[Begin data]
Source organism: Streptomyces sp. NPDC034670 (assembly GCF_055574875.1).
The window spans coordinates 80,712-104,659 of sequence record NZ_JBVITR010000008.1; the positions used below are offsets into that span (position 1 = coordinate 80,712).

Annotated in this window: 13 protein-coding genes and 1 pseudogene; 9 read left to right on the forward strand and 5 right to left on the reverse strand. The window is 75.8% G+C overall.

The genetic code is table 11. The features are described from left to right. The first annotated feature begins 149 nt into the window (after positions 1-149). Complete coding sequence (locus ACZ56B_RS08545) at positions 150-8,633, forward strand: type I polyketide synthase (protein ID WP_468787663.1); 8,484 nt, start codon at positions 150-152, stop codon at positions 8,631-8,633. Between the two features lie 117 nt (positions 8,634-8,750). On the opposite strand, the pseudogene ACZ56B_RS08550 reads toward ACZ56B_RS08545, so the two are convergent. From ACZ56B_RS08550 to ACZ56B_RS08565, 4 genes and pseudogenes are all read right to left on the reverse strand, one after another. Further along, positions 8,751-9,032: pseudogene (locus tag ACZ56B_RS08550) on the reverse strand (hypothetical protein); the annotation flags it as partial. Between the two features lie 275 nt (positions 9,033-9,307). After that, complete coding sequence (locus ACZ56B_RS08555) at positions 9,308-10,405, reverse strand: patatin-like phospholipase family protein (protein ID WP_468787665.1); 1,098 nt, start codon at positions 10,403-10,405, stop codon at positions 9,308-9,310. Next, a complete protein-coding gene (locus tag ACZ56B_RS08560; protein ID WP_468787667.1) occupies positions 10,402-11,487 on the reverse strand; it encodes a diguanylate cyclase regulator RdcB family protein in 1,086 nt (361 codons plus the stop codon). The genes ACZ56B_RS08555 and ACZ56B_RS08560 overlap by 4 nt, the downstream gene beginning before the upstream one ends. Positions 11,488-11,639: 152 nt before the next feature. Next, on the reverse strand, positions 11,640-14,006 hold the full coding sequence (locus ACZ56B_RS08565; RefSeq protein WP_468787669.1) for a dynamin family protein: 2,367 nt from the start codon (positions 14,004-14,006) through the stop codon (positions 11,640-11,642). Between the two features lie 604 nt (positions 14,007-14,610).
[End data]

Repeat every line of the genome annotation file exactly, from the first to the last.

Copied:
Source organism: Streptomyces sp. NPDC034670 (assembly GCF_055574875.1).
The window spans coordinates 80,712-104,659 of sequence record NZ_JBVITR010000008.1; the positions used below are offsets into that span (position 1 = coordinate 80,712).

Annotated in this window: 13 protein-coding genes and 1 pseudogene; 9 read left to right on the forward strand and 5 right to left on the reverse strand. The window is 75.8% G+C overall.

The genetic code is table 11. The features are described from left to right. The first annotated feature begins 149 nt into the window (after positions 1-149). Complete coding sequence (locus ACZ56B_RS08545) at positions 150-8,633, forward strand: type I polyketide synthase (protein ID WP_468787663.1); 8,484 nt, start codon at positions 150-152, stop codon at positions 8,631-8,633. Between the two features lie 117 nt (positions 8,634-8,750). On the opposite strand, the pseudogene ACZ56B_RS08550 reads toward ACZ56B_RS08545, so the two are convergent. From ACZ56B_RS08550 to ACZ56B_RS08565, 4 genes and pseudogenes are all read right to left on the reverse strand, one after another. Further along, positions 8,751-9,032: pseudogene (locus tag ACZ56B_RS08550) on the reverse strand (hypothetical protein); the annotation flags it as partial. Between the two features lie 275 nt (positions 9,033-9,307). After that, complete coding sequence (locus ACZ56B_RS08555) at positions 9,308-10,405, reverse strand: patatin-like phospholipase family protein (protein ID WP_468787665.1); 1,098 nt, start codon at positions 10,403-10,405, stop codon at positions 9,308-9,310. Next, a complete protein-coding gene (locus tag ACZ56B_RS08560; protein ID WP_468787667.1) occupies positions 10,402-11,487 on the reverse strand; it encodes a diguanylate cyclase regulator RdcB family protein in 1,086 nt (361 codons plus the stop codon). The genes ACZ56B_RS08555 and ACZ56B_RS08560 overlap by 4 nt, the downstream gene beginning before the upstream one ends. Positions 11,488-11,639: 152 nt before the next feature. Next, on the reverse strand, positions 11,640-14,006 hold the full coding sequence (locus ACZ56B_RS08565; RefSeq protein WP_468787669.1) for a dynamin family protein: 2,367 nt from the start codon (positions 14,004-14,006) through the stop codon (positions 11,640-11,642). Between the two features lie 604 nt (positions 14,007-14,610).